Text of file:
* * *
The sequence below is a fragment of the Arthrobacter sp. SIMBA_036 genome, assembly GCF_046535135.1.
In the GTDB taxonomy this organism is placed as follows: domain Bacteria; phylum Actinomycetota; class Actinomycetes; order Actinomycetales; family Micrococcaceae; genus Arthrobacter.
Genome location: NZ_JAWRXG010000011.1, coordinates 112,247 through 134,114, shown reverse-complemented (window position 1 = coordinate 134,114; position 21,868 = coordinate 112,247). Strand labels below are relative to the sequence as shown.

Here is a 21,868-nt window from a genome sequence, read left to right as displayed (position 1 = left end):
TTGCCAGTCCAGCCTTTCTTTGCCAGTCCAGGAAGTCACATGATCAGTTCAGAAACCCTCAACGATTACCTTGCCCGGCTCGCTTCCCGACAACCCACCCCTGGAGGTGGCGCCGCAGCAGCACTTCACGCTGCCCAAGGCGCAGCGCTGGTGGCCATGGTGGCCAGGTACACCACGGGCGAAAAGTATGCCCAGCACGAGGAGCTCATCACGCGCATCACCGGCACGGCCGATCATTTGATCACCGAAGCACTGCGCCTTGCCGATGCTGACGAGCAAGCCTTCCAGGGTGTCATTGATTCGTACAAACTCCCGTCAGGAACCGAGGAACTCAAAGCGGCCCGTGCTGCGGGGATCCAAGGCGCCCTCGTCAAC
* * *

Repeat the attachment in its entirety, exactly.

The sequence below is a fragment of the Arthrobacter sp. SIMBA_036 genome, assembly GCF_046535135.1.
In the GTDB taxonomy this organism is placed as follows: domain Bacteria; phylum Actinomycetota; class Actinomycetes; order Actinomycetales; family Micrococcaceae; genus Arthrobacter.
Genome location: NZ_JAWRXG010000011.1, coordinates 112,247 through 134,114, shown reverse-complemented (window position 1 = coordinate 134,114; position 21,868 = coordinate 112,247). Strand labels below are relative to the sequence as shown.

Here is a 21,868-nt window from a genome sequence, read left to right as displayed (position 1 = left end):
TTGCCAGTCCAGCCTTTCTTTGCCAGTCCAGGAAGTCACATGATCAGTTCAGAAACCCTCAACGATTACCTTGCCCGGCTCGCTTCCCGACAACCCACCCCTGGAGGTGGCGCCGCAGCAGCACTTCACGCTGCCCAAGGCGCAGCGCTGGTGGCCATGGTGGCCAGGTACACCACGGGCGAAAAGTATGCCCAGCACGAGGAGCTCATCACGCGCATCACCGGCACGGCCGATCATTTGATCACCGAAGCACTGCGCCTTGCCGATGCTGACGAGCAAGCCTTCCAGGGTGTCATTGATTCGTACAAACTCCCGTCAGGAACCGAGGAACTCAAAGCGGCCCGTGCTGCGGGGATCCAAGGCGCCCTCGTCAAC